in this Union presently. I wanted, however, before I did
that, to ask the Senate to look back upon the career which this
country has run from the adoption of the Constitution down to
the present day. Was there ever a nation upon which the sun
of heaven has shone which has exhibited so much of prosperity
as our own ? At the commencement of this Government, our
population amounted to about four millions. It has now reached
upwards of twenty millions. Our territory was limited chiefly
and principally to that bordering upon the Atlantic Ocean, and
that which includes the southern shores of the interior lakes of
our country. Our territory now extends from the northern prov-
inces of Great Britain to the Rio Grande and the Gulf of Mex-
ico; from the Atlantic Ocean on the one side to the Pacific on
the other — the largest extent of territory under one government
existing upon earth, with only two solitary exceptions. Our ton-
nage, from being nothing, has risen to a magnitude and amount
to rival that of the nation which has been proudly called the
mistress of the ocean. We have gone through many wars; one
with that very nation from whom in 1776, we broke off, as weak
and feeble colonies, when we asserted our independence as a
member of the family of nations. And, sir, we came out of that



HENRY CLAY 57

Struggle — unequal as it was, armed as she was at all points in
consequence of the long struggles of Europe, and unarmed as
we were at all points, in consequence of the habits and nature
of our country and its institutions — we came out of that war
without the loss of any honor whatever; we emerged from it
gloriously. In every Indian war — we have been engaged in
many of them — our arms have been triumphant. And without
speaking at all as to the causes of the recent war with Mexico,
whether they were right or wrong, and abstaining from the ex-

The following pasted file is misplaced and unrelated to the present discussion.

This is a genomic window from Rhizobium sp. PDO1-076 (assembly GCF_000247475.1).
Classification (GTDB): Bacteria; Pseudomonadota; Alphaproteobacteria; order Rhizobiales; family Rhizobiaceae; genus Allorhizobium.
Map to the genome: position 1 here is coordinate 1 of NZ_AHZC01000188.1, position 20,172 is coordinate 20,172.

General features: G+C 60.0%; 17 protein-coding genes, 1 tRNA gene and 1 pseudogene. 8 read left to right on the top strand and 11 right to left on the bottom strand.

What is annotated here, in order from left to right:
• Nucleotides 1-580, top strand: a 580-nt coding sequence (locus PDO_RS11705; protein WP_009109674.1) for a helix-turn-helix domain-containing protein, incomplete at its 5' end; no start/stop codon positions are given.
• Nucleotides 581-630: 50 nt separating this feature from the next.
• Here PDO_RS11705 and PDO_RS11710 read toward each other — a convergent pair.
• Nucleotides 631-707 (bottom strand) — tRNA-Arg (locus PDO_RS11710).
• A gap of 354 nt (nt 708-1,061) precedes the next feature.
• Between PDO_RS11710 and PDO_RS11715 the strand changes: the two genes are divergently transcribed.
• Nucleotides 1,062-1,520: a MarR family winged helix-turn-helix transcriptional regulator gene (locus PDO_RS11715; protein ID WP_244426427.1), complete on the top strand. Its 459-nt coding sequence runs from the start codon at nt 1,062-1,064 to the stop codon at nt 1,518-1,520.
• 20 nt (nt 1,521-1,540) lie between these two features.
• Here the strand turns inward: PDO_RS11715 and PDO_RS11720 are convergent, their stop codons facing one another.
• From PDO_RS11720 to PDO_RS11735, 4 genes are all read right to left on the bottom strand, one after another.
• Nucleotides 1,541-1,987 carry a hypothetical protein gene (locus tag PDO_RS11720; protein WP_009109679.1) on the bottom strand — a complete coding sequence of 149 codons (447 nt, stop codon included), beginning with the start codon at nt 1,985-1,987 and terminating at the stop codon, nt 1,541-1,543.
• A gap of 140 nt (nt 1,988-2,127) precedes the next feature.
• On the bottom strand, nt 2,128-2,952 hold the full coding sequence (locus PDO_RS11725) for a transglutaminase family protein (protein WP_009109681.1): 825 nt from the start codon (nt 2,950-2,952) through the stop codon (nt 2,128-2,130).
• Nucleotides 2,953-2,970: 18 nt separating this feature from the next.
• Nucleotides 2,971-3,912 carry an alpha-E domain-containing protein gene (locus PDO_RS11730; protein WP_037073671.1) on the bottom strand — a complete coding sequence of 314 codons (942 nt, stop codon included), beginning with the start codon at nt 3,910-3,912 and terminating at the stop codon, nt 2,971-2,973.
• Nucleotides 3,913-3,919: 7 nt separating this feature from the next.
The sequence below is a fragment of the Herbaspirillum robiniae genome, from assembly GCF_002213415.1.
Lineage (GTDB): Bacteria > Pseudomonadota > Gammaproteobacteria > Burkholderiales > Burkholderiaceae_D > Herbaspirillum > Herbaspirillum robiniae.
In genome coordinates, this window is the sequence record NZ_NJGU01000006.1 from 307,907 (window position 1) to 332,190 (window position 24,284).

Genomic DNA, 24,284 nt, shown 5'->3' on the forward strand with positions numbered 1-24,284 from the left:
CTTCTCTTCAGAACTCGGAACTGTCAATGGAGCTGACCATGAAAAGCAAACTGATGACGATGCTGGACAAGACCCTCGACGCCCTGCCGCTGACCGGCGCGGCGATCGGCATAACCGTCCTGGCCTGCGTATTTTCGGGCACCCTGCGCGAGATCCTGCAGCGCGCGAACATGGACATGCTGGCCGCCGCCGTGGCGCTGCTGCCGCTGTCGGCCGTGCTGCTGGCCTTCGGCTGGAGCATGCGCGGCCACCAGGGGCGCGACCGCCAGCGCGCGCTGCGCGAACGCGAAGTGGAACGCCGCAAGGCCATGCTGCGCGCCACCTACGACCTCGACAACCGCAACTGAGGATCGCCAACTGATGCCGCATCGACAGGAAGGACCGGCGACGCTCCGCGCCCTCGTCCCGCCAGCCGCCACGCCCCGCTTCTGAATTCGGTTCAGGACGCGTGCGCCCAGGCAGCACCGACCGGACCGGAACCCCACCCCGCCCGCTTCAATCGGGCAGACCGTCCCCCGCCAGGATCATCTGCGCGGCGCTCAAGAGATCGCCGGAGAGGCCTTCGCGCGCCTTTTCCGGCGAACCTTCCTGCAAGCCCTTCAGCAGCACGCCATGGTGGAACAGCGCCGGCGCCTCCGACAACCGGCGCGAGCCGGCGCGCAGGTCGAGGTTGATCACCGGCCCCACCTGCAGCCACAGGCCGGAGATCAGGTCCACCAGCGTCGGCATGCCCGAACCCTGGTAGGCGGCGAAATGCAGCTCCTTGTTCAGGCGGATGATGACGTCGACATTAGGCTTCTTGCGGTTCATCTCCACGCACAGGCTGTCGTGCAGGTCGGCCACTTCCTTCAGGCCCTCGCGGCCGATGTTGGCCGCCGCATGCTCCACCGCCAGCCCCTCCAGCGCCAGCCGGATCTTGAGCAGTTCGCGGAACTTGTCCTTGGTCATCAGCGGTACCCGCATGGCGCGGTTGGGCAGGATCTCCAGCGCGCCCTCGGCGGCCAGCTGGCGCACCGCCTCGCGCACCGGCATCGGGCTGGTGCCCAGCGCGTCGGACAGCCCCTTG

pression of any opinion as to the justice or propriety of the war
when it commenced, all must unite in respect to the gallantry of
our arms and the glory of our triumphs. There is no page —
there are no pages of history which record more brilliant suc-
cesses. With respect to the one in command of an important
portion of our army, I need say nothing in praise of him who
has been borne by the voice of his country to the highest station
in it, mainly on account of his glorious military career. But of
another military commander, less fortunate in other respects, I
must take , the opportunity of saying that for skill, for science,
for strategy, for bold and daring fighting, for chivalry of indi-
viduals and of masses, that portion of the Mexican War which
was conducted by the gallant Scott, as chief commander, stands
unrivaled either by the deeds of Cortes himself or by those of
any other commander in ancient or modern times.

Our prosperity is unbounded. Nay, Mr. President, I some-
times fear that it is the very wantonness of our prosperity that
leads us to these threatening ills of the moment, that restlessness
and these erratic schemes throughout the whole country, some of
which have even found their way into legislative halls. We
want, I fear, the chastising wand of Heaven to bring us back to
a sense of the immeasurable benefits and blessings which have
been bestowed upon us by Providence. At this moment, with



Online LibraryDavid J. (David Josiah) BrewerCrowned masterpieces of eloquence, representing the advance of civilization, as collected in The world's best orations, from the earliest period to the present time (Volume 4) → online text (page 5 of 39)